A teenage Indian sprinter who was banned from international competition for failing a “gender test” is hoping her fight against rules on sexual identity will spare others the same fate.
Dutee Chand, 18, said she has suffered trauma and embarrassment, but her challenge in the Court of Arbitration for Sport could change controversial rules set by athletics’ world governing body.
Chand, the daughter of weavers who was brought up in rural poverty, had her promising career turned upside down when she was barred from this year’s Commonwealth Games after showing elevated levels of testosterone.
“I was devastated,” India’s under-18 100 metres champion told AFP. “I didn’t know what I had done wrong. I had not taken any drugs, I had made no mistake so why was I being singled out?”
Chand was diagnosed with hyperandrogenism, a condition which produces high testosterone levels and meant she fell foul of the International Association of Athletics Federation’s (IAAF) gender rules.
They were introduced after the IAAF’s struggles with the case of South African runner Caster Semenya, who was banned but later reinstated following investigations into her gender.
The rules are intended to stop women competing with high levels of testosterone, which is known to increase strength and muscle mass.
But critics have challenged the science involved, saying the link between testosterone and performance is unclear, and that testing is arbitrary and psychologically damaging.
“I was told I must undergo surgery or take hormonal treatment if I wanted to salvage my career. I was stunned to hear all this,” Chand said.
“It’s so cruel. God has made me the way I am. I don’t want to change anything and I also don’t want to give up sports.”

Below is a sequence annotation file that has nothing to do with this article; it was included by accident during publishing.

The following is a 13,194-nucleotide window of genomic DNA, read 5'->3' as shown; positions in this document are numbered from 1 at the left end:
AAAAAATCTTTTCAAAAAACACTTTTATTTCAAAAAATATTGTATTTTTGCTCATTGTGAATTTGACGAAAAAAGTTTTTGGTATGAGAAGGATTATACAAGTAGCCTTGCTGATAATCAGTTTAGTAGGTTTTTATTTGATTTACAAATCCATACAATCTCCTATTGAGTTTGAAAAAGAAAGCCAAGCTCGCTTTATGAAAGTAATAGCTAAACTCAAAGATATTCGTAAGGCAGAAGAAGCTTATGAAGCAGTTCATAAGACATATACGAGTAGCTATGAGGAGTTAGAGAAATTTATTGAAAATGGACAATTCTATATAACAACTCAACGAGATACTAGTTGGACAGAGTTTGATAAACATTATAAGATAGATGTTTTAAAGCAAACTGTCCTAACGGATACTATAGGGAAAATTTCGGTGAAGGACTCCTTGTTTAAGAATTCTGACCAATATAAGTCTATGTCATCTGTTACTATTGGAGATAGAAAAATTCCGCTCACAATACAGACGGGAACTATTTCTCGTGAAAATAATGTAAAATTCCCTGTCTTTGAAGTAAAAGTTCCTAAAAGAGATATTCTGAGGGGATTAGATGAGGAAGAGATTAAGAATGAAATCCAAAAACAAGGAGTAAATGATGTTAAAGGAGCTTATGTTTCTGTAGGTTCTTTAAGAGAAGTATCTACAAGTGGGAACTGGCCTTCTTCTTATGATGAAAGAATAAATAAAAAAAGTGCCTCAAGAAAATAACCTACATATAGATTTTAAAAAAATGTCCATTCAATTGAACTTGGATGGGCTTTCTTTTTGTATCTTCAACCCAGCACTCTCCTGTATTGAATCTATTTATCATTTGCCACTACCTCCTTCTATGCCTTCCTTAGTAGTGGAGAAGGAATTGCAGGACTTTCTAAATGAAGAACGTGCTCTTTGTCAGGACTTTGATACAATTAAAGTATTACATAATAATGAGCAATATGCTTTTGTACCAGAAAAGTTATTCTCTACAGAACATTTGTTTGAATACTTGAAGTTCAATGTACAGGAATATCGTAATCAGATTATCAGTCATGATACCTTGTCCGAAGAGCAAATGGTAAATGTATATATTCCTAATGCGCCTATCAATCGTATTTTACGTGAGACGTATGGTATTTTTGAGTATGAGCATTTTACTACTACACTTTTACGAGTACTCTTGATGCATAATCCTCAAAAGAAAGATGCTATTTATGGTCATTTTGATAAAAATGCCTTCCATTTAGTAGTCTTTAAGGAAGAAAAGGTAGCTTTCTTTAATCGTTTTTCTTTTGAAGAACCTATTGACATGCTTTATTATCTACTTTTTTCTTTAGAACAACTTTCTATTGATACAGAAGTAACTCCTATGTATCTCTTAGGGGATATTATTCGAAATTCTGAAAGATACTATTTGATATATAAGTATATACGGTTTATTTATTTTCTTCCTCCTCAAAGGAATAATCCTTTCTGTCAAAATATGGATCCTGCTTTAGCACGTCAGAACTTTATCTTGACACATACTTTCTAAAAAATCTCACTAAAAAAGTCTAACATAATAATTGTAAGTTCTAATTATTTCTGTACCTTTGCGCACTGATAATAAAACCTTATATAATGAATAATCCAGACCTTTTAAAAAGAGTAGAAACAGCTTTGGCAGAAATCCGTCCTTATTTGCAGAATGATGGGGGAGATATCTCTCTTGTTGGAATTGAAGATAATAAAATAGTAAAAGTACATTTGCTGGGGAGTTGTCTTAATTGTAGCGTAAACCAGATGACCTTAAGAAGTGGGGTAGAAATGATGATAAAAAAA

The IAAF told AFP it would not comment on the case, which is expected to be decided within the next six months.
But the body said its regulations were meant “to uphold competitive equality” rather than question gender.
“The IAAF regulation is based on extensive international expertise in both ethics and medical science,” Chris Turner of the IAAF communications department said.
Chand is the first to challenge the gender rules, but she is not the only Indian athlete to be caught up in similar circumstances.
Santhi Soundarajan was stripped of her 800m silver medal from the 2006 Asian Games after being forced to undergo invasive and humiliating gender verification tests – a devastating turn of events that drove her to attempt suicide.
Pinki Pramanik, who retired in 2007 after winning a team gold in the 4x400m relay at the same Asian Games, was accused of being a man and raping her housemate in 2012.
Although Pramanik was later cleared of the charges, she still carries psychological scars from the episode and the numerous tests she was given by police to determine her sex.
Chand said journalists had bombarded her parents with questions like: “Is she a boy or a girl?”, and “Does she have periods?”
“Can you imagine what me and my family are going through? It’s so humiliating,” she said.
With help from a researcher on gender and sports, Chand decided to fight her case and last month she filed an appeal with the sports arbitration court in Switzerland.
“The officials are also supporting me in my fight. I now feel the whole country is behind me,” she said.
“I just hope and pray that my case sets a precedent so that others like me don’t have to suffer the kind of trauma I am going through.”
Chand enrolled in a national training programme in 2006, and with the prize money she won in athletic meets she earned enough to move her family to a four-room house in the city.
She can take heart from Semenya, who was initially stripped of her 800m world title but carried her country’s flag at the opening of the 2012 Olympics, where she won 800m silver.
“It’s heartening to know there are other women like me,” said Chand. “I want people to respect me for who I am. I don’t want to be scrutinised and ridiculed for no fault of mine.”